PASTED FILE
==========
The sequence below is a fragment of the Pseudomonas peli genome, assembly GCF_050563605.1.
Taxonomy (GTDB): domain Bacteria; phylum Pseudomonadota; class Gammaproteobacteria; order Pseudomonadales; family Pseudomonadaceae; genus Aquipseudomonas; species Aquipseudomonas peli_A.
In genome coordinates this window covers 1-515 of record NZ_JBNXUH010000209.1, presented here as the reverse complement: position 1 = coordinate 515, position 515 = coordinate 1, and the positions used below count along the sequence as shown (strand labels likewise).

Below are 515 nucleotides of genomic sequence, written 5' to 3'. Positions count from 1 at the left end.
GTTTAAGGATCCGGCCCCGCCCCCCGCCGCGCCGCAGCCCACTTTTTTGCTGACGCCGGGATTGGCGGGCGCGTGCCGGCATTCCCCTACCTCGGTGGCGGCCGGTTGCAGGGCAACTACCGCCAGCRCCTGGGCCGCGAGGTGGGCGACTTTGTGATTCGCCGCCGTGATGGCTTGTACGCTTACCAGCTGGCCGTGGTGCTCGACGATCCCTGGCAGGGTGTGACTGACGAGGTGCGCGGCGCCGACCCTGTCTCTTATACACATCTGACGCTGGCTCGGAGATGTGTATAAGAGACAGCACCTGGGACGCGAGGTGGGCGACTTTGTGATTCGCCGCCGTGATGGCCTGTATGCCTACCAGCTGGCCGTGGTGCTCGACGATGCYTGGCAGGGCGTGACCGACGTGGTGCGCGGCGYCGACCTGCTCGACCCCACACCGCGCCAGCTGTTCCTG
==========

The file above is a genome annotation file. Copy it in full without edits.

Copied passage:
The sequence below is a fragment of the Pseudomonas peli genome, assembly GCF_050563605.1.
Taxonomy (GTDB): domain Bacteria; phylum Pseudomonadota; class Gammaproteobacteria; order Pseudomonadales; family Pseudomonadaceae; genus Aquipseudomonas; species Aquipseudomonas peli_A.
In genome coordinates this window covers 1-515 of record NZ_JBNXUH010000209.1, presented here as the reverse complement: position 1 = coordinate 515, position 515 = coordinate 1, and the positions used below count along the sequence as shown (strand labels likewise).

Below are 515 nucleotides of genomic sequence, written 5' to 3'. Positions count from 1 at the left end.
GTTTAAGGATCCGGCCCCGCCCCCCGCCGCGCCGCAGCCCACTTTTTTGCTGACGCCGGGATTGGCGGGCGCGTGCCGGCATTCCCCTACCTCGGTGGCGGCCGGTTGCAGGGCAACTACCGCCAGCRCCTGGGCCGCGAGGTGGGCGACTTTGTGATTCGCCGCCGTGATGGCTTGTACGCTTACCAGCTGGCCGTGGTGCTCGACGATCCCTGGCAGGGTGTGACTGACGAGGTGCGCGGCGCCGACCCTGTCTCTTATACACATCTGACGCTGGCTCGGAGATGTGTATAAGAGACAGCACCTGGGACGCGAGGTGGGCGACTTTGTGATTCGCCGCCGTGATGGCCTGTATGCCTACCAGCTGGCCGTGGTGCTCGACGATGCYTGGCAGGGCGTGACCGACGTGGTGCGCGGCGYCGACCTGCTCGACCCCACACCGCGCCAGCTGTTCCTG